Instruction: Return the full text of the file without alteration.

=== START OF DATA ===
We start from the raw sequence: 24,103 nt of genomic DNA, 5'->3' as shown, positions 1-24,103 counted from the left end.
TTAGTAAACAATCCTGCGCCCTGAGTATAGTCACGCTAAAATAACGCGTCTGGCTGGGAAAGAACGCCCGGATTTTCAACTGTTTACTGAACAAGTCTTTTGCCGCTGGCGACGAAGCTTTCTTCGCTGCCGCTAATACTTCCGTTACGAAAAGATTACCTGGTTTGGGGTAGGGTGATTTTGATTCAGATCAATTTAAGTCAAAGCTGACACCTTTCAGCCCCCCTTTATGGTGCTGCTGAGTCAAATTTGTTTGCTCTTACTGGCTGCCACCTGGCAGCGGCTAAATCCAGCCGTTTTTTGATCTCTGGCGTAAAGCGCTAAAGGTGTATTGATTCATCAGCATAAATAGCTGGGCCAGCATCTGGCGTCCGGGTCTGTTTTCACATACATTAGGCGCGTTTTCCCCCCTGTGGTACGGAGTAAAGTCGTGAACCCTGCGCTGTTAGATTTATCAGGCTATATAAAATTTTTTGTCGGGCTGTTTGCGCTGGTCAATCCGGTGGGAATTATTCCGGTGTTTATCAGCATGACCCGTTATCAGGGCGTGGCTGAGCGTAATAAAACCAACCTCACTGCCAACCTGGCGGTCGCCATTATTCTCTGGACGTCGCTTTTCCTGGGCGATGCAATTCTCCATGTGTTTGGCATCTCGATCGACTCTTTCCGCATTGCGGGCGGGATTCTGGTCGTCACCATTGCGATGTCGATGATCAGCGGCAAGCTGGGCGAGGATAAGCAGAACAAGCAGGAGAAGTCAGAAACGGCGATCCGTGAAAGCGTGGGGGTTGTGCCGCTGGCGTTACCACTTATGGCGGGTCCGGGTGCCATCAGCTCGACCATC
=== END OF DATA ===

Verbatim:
We start from the raw sequence: 24,103 nt of genomic DNA, 5'->3' as shown, positions 1-24,103 counted from the left end.
TTAGTAAACAATCCTGCGCCCTGAGTATAGTCACGCTAAAATAACGCGTCTGGCTGGGAAAGAACGCCCGGATTTTCAACTGTTTACTGAACAAGTCTTTTGCCGCTGGCGACGAAGCTTTCTTCGCTGCCGCTAATACTTCCGTTACGAAAAGATTACCTGGTTTGGGGTAGGGTGATTTTGATTCAGATCAATTTAAGTCAAAGCTGACACCTTTCAGCCCCCCTTTATGGTGCTGCTGAGTCAAATTTGTTTGCTCTTACTGGCTGCCACCTGGCAGCGGCTAAATCCAGCCGTTTTTTGATCTCTGGCGTAAAGCGCTAAAGGTGTATTGATTCATCAGCATAAATAGCTGGGCCAGCATCTGGCGTCCGGGTCTGTTTTCACATACATTAGGCGCGTTTTCCCCCCTGTGGTACGGAGTAAAGTCGTGAACCCTGCGCTGTTAGATTTATCAGGCTATATAAAATTTTTTGTCGGGCTGTTTGCGCTGGTCAATCCGGTGGGAATTATTCCGGTGTTTATCAGCATGACCCGTTATCAGGGCGTGGCTGAGCGTAATAAAACCAACCTCACTGCCAACCTGGCGGTCGCCATTATTCTCTGGACGTCGCTTTTCCTGGGCGATGCAATTCTCCATGTGTTTGGCATCTCGATCGACTCTTTCCGCATTGCGGGCGGGATTCTGGTCGTCACCATTGCGATGTCGATGATCAGCGGCAAGCTGGGCGAGGATAAGCAGAACAAGCAGGAGAAGTCAGAAACGGCGATCCGTGAAAGCGTGGGGGTTGTGCCGCTGGCGTTACCACTTATGGCGGGTCCGGGTGCCATCAGCTCGACCATC